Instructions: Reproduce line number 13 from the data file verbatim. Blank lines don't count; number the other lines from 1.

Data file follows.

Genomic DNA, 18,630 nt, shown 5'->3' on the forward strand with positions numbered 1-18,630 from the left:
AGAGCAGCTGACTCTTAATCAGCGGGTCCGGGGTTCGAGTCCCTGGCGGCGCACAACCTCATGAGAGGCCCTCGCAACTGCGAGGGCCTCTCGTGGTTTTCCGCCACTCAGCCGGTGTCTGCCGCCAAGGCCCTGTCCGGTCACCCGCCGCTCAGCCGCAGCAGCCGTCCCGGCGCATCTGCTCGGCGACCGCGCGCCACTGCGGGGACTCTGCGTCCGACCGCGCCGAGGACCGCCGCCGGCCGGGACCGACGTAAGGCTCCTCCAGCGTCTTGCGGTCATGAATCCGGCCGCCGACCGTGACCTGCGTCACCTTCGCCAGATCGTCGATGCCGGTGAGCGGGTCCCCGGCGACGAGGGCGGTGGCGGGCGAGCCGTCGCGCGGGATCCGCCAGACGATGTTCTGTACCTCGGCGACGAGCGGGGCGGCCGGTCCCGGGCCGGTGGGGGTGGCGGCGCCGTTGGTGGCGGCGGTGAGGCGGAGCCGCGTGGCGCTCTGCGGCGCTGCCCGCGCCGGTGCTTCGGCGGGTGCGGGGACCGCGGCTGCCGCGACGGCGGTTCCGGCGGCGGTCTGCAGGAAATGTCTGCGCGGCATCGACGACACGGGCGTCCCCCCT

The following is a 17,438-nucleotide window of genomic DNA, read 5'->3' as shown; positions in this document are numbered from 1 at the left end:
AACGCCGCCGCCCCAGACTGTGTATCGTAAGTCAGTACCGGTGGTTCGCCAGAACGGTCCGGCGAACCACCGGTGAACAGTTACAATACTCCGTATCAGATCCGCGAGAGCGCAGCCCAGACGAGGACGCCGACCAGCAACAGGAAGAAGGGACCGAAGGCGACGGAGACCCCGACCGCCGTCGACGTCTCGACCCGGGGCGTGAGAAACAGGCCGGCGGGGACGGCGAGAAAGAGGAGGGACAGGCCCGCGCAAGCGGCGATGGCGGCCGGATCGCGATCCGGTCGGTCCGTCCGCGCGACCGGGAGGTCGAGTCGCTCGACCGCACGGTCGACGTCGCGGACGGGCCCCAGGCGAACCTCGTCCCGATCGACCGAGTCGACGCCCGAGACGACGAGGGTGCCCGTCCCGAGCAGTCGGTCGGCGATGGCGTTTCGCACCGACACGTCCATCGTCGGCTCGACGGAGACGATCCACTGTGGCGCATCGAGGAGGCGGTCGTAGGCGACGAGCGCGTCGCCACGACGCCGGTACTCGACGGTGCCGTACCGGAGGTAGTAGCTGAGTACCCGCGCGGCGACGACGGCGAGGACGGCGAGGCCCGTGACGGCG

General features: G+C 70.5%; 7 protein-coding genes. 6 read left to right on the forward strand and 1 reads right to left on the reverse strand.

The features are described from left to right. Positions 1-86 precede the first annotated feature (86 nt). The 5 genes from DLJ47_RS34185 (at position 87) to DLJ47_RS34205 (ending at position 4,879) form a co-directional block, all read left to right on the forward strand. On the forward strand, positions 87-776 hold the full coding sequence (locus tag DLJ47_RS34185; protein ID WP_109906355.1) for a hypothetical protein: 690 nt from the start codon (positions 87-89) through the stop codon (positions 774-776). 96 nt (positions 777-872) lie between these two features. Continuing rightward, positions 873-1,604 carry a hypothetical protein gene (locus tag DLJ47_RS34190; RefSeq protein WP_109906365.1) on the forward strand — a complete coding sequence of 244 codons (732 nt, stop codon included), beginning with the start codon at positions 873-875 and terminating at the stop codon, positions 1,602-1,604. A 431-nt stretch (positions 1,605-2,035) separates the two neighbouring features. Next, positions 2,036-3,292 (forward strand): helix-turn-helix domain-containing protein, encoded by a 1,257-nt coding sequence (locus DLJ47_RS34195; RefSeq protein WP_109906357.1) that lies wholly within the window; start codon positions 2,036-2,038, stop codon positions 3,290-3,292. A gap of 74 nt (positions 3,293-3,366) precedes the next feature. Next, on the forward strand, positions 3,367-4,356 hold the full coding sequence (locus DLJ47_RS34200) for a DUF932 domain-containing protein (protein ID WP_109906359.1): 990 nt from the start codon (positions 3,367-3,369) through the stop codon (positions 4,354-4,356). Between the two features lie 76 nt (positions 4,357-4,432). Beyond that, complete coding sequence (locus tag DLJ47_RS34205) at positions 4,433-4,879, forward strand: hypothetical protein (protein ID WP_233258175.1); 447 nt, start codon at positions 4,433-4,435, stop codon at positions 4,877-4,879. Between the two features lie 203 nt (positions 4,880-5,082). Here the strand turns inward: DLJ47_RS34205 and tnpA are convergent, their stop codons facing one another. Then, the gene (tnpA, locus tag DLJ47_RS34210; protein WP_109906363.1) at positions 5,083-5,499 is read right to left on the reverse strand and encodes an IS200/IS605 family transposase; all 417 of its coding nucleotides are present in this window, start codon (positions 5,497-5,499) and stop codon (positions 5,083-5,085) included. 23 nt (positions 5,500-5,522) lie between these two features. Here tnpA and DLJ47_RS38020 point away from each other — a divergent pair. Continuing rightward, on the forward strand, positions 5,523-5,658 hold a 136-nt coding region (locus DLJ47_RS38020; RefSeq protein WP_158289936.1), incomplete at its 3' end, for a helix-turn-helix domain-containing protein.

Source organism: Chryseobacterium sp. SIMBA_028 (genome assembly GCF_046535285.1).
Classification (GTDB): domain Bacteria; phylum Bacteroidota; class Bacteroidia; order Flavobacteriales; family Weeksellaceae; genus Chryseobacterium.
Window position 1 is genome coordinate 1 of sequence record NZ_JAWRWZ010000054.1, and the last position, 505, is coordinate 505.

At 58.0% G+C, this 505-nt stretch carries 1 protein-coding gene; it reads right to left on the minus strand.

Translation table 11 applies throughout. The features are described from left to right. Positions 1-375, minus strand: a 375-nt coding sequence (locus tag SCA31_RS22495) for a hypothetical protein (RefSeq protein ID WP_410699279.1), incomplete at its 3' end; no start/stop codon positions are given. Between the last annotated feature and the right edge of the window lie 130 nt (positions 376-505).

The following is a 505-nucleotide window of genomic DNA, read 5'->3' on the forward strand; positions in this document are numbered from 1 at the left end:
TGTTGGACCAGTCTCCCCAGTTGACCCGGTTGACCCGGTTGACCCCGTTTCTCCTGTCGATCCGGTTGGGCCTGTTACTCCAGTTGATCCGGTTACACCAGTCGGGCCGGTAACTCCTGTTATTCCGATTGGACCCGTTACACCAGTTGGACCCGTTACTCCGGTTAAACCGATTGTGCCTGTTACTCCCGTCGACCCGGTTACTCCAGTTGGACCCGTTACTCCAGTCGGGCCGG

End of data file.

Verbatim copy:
TGTTGGACCAGTCTCCCCAGTTGACCCGGTTGACCCGGTTGACCCCGTTTCTCCTGTCGATCCGGTTGGGCCTGTTACTCCAGTTGATCCGGTTACACCAGTCGGGCCGGTAACTCCTGTTATTCCGATTGGACCCGTTACACCAGTTGGACCCGTTACTCCGGTTAAACCGATTGTGCCTGTTACTCCCGTCGACCCGGTTACTCCAGTTGGACCCGTTACTCCAGTCGGGCCGG